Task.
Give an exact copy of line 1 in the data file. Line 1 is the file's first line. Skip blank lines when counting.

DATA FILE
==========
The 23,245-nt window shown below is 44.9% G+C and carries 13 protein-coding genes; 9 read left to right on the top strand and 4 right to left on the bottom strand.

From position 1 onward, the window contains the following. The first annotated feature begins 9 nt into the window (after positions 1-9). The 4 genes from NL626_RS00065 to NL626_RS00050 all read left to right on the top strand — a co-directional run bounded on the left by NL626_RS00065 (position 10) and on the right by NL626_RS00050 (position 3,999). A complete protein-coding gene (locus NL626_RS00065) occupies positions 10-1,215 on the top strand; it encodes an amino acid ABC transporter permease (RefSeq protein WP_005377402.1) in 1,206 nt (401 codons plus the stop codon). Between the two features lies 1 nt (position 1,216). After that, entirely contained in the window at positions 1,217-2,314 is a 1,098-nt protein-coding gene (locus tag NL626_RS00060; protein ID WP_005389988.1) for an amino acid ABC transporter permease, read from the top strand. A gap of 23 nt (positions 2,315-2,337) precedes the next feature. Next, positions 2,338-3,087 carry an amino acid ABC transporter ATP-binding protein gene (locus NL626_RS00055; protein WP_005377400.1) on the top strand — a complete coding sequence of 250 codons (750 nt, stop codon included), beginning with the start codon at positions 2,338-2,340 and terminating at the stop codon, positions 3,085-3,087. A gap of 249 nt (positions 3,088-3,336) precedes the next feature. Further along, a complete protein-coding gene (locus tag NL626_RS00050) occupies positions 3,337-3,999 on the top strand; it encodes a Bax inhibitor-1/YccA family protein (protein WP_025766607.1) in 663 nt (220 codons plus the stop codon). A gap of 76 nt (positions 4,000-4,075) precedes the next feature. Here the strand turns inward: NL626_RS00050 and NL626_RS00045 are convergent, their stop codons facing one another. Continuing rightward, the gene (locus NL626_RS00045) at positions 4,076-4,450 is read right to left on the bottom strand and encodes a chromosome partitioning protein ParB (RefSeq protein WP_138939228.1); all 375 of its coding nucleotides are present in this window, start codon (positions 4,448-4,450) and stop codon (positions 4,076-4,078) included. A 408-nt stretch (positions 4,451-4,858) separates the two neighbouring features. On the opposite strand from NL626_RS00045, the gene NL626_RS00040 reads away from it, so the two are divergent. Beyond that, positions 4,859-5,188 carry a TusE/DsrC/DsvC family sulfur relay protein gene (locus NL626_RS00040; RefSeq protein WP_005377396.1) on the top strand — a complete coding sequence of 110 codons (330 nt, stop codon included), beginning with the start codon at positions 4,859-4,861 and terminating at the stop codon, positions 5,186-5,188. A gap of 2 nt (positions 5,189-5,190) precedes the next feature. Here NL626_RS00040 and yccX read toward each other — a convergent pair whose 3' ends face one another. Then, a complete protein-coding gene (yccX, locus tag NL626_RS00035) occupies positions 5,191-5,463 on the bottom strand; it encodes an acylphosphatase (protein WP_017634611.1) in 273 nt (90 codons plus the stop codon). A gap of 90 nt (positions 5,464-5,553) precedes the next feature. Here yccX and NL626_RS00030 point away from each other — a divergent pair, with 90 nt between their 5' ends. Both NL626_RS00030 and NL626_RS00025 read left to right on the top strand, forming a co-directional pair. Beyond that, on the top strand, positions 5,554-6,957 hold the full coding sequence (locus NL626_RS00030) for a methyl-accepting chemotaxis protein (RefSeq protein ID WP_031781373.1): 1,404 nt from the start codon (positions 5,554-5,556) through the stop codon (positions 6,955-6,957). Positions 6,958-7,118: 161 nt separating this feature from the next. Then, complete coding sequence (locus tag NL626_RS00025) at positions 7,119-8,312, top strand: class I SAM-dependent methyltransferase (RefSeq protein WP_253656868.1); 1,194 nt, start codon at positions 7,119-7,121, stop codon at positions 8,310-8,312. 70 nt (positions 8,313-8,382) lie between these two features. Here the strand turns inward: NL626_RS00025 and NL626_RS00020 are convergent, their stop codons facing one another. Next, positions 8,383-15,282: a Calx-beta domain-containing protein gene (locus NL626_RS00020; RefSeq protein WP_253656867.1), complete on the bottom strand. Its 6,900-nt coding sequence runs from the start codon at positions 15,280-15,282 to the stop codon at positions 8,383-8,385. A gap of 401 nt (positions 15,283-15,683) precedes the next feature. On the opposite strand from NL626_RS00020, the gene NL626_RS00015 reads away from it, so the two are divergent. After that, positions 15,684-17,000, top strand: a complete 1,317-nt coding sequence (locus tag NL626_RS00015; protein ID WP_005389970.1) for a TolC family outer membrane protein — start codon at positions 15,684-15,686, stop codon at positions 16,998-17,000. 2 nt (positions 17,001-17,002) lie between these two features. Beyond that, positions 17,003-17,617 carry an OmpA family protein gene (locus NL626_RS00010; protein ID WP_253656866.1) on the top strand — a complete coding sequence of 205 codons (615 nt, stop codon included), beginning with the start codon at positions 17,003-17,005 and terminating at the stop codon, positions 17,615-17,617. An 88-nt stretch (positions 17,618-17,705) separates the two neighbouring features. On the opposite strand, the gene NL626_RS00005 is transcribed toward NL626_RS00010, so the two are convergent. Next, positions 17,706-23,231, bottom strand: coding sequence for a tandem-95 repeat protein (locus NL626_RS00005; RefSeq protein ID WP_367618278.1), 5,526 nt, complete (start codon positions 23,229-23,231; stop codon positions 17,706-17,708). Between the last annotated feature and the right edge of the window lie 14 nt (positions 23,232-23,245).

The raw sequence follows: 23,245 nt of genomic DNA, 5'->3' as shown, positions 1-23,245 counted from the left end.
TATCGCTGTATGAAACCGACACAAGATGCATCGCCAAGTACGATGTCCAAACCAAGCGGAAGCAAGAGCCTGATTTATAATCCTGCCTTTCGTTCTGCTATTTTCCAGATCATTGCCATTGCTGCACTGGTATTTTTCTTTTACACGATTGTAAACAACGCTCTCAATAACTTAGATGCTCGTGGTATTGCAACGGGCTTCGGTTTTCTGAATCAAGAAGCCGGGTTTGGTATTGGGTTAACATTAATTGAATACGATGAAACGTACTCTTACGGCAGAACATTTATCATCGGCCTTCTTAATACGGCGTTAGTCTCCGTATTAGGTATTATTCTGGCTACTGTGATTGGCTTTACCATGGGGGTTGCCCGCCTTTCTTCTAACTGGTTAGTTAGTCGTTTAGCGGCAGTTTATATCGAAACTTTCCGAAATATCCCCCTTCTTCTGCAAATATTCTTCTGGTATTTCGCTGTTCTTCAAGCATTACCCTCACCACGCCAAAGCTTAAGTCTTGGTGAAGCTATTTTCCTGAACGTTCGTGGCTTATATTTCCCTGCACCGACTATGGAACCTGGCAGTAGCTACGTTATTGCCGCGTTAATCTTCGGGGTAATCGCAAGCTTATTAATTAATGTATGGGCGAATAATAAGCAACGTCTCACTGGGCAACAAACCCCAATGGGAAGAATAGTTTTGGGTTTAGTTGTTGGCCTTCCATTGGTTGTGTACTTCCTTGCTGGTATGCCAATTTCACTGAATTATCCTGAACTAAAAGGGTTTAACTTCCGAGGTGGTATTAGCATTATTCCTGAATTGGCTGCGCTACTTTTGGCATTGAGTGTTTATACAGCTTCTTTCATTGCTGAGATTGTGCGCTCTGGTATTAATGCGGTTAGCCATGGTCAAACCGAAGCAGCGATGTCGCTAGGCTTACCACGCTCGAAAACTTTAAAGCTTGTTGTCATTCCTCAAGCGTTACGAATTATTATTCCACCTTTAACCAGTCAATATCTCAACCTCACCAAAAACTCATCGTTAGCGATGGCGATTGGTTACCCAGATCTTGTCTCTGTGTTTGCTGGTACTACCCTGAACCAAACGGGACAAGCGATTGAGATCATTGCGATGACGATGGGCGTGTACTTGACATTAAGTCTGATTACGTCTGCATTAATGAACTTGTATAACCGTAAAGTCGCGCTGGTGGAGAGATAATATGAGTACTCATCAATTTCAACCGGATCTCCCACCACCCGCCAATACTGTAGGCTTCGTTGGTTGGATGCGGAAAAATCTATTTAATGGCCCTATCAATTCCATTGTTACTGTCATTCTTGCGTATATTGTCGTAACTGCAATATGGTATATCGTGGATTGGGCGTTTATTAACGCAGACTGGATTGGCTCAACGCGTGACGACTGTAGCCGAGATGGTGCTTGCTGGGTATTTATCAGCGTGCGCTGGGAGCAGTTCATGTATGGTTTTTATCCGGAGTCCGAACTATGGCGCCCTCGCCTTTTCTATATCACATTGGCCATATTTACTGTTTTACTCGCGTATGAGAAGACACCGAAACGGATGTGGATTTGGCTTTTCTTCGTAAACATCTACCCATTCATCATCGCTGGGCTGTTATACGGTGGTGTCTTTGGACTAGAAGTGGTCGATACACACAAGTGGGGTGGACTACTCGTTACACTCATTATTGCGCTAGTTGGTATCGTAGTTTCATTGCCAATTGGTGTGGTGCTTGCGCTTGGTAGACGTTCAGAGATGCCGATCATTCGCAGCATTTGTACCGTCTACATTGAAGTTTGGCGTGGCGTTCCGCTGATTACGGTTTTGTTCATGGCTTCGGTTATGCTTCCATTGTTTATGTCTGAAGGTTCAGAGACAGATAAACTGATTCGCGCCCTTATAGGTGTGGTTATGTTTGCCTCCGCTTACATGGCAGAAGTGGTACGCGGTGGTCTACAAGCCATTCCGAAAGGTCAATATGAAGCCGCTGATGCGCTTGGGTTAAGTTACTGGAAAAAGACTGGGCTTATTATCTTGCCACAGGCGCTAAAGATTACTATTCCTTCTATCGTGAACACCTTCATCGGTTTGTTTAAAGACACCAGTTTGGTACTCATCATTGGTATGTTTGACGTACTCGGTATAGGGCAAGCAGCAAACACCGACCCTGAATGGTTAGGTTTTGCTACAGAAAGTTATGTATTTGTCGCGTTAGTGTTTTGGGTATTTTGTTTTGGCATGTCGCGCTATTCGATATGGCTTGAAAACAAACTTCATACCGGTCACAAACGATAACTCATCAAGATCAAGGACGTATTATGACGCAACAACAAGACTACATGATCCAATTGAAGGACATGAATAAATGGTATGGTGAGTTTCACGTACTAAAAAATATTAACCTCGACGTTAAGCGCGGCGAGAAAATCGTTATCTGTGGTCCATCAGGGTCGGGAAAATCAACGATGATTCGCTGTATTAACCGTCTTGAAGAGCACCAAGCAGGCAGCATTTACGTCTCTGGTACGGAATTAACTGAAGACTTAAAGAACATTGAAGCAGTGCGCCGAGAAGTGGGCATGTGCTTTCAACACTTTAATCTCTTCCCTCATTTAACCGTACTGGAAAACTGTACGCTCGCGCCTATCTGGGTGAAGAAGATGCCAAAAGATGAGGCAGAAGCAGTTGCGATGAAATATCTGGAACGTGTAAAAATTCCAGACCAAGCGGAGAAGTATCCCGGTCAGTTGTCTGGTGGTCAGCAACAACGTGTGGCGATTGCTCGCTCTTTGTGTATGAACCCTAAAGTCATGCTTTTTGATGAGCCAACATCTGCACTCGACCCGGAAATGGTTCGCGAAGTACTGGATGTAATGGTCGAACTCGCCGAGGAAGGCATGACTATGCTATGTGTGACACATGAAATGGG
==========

The 23,245-nt window shown below is 44.9% G+C and carries 13 protein-coding genes; 9 read left to right on the top strand and 4 right to left on the bottom strand.